Yesterday's news of a Lancing couple's death in an apparent suicide pact was tragic, but theirs was by no means an isolated case.

On Monday night disabled Edmund Tuvey and his wife Margaret Morton were found dead at their home in Monks Avenue, Lancing, in an apparent suicide pact.

Neighbours said they were devoted to each other, although it is still unclear as to why they would want to take their own lives.

They appeared to have swallowed tablets and died together in the bedroom of their bungalow.

It was the latest in a string of double tragedies in Sussex.

In December, friends Elizabeth Gold, 16, and Jennifer Prinn, 17, gassed themselves in a car in a friend's garage in Crawley.

They had grown up together in South Africa and may have made their decision because they were homesick, an inquest heard.

Many more couples who have made suicide pacts have been elderly.

In January Kenneth and Alice Hamilton, both 77, were found dead at their home in Cudlow Garden, Rustington.

Last November, Ida Dormer, 90, and husband Edwin, 92, tried to kill themselves by taking an overdose of paracetamol at their home in Littlehampton.

Mrs Dormer died in hospital but Mr Dormer survived to tell an inquest they could not go on after his wife kept falling over and injuring herself.

According to researchers, suicide pacts are rare. Detective Inspector Paul Williams, of Worthing police, said it was the elderly who were most likely to make them.

Mr Williams, who has a degree in psychology, said: "In this area, there have been cases of elderly couples choosing to end their lives together. Perhaps one of them is terminally ill and they cannot bear to live without each other.

"It is quite unusual for younger people to do this. It's more likely to be people towards the end of their lives."

Mr Williams declined to comment on the latest case, but said from his experience: "It is a little more complex than just having a problem. There is often a whole range of things happening in a person's life and something may happen which is the straw that breaks the camel's back."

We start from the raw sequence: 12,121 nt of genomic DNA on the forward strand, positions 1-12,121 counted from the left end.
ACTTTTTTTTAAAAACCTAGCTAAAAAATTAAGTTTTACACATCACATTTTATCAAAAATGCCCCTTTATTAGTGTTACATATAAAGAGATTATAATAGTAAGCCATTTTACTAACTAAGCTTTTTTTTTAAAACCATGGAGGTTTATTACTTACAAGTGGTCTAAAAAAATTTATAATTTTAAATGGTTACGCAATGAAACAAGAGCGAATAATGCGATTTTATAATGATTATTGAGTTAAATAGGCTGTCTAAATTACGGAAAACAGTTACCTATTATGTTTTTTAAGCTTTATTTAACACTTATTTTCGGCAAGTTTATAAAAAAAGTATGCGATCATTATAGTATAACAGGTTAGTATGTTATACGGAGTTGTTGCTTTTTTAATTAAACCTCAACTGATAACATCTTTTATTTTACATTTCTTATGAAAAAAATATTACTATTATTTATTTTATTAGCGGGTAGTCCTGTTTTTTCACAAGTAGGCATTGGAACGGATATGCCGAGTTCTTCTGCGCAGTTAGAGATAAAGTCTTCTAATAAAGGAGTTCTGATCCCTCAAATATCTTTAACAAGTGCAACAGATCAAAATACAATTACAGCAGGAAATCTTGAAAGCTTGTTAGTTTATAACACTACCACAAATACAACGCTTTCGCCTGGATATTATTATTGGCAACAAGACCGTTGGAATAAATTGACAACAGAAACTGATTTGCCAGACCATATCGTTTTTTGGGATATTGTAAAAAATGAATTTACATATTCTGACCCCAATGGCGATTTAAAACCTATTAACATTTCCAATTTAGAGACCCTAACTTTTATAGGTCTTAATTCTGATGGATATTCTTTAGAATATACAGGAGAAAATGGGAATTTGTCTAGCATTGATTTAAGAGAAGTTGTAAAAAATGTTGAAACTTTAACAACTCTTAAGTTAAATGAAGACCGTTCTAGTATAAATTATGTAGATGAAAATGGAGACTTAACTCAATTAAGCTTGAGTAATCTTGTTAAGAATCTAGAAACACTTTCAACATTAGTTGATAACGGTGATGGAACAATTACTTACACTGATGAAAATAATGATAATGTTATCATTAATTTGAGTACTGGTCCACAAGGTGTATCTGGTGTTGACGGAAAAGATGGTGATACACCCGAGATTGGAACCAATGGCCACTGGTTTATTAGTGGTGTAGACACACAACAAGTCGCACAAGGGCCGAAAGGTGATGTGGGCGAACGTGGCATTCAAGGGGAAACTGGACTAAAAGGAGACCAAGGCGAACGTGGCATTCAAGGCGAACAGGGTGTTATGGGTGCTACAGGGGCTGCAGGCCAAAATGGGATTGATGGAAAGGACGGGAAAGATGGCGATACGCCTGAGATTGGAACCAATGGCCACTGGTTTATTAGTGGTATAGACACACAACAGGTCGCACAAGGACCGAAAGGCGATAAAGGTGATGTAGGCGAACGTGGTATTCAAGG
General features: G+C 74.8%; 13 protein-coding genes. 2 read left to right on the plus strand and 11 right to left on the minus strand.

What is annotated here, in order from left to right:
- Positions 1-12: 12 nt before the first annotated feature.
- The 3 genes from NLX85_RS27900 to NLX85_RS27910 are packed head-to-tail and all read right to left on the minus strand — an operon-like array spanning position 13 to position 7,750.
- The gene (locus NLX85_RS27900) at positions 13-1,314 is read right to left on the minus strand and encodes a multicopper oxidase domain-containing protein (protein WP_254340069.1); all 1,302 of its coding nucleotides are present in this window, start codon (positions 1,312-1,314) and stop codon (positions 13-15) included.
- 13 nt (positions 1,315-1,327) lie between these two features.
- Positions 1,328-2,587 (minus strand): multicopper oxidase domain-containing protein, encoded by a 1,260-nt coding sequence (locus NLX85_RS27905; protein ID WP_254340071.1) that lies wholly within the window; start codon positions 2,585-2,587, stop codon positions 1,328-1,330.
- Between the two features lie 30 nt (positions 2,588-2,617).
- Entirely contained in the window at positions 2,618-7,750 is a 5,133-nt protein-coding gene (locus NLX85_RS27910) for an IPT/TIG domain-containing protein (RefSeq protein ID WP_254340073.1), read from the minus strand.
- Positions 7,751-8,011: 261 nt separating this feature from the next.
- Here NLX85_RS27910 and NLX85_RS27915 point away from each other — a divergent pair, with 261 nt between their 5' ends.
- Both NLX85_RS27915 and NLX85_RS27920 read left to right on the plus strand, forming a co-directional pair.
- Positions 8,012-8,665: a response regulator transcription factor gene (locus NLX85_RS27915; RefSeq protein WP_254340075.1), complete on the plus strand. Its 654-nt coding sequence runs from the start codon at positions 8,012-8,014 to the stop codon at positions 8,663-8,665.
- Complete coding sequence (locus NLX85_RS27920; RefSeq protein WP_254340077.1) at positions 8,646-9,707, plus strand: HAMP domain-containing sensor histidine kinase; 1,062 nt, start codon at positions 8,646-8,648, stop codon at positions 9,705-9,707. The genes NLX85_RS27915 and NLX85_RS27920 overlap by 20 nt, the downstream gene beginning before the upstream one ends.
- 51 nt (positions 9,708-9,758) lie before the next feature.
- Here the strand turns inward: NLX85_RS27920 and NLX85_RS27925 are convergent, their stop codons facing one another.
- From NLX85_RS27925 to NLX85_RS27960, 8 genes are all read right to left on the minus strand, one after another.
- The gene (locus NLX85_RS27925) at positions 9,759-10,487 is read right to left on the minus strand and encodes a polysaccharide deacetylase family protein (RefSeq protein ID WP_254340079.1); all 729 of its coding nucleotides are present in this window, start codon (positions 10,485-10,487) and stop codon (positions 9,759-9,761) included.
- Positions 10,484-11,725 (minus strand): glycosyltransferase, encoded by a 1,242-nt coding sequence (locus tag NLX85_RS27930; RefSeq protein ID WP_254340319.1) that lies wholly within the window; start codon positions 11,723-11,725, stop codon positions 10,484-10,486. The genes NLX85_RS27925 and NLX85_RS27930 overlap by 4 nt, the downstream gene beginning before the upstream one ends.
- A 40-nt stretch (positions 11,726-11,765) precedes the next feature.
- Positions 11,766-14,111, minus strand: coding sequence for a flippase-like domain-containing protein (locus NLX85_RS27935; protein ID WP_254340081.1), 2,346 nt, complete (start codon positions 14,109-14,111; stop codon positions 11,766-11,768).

He has investigated a number of double suicides in his career and said not all of them were planned.

He said: "Sometimes people fall into a trough in which they can't see things getting better. For ages they cope and get on but one particular day or for a number of days it just becomes too much."

But why do people choose to die together? Why doesn't one talk the other out of it?

Research is scant and it appears many people who attempt to die together in some form of pact succeed. There are no figures available in Britain.

Dr Geoff Searle, a spokesman for the Royal College of Psychiatrists, said: "Often, when an individual attempts to kill themselves they will fail because of the chaotic state of mind.

"But when there are two people involved they seem to succeed, maybe because there is one of the two who is more organised and not in such a chaotic state of mind."

American research from people who have survived suicide pacts suggests that suicidal people often encourage each other in their suicidal behaviour.

They discuss their thoughts and feelings openly with each other, which may include violent and suicidal thoughts, until eventually suicide becomes a little less frightening.

The American research suggests that at one time, people who died in suicide pacts may have attempted to encourage each other to live but eventually lost hope.

Dr Searle said: "Suicide pacts are very unusual. You may come across one in 15 years. There is the Romeo and Juliet issue of star-crossed lovers taking their own lives but it really depends on the nature of the relationship.

"There is often a leader and a follower in a relationship. If the stronger half of a partnership has problems then the other half may not be able to bear being alone and may feel they are unable to cope."

Dr Andy Field, a lecturer in psychology at the University of Sussex, said people with poor coping mechanisms might be susceptible to suicide.

He said: "There's all manner of vulnerability factors as to why people kill themselves. People's inability to solve problems and their sense of hopelessness may be a factor.

"Some people can't see how to solve problems in the way most of us think and cannot work through short-term problems. Sometimes, a specific critical incident occurs, which will break the camel's back and people say, 'Right I've had enough'."

An inquest into the Mortons' death will be held, but even then it may not be clear why the couple decided to end their lives and leave their loved ones behind.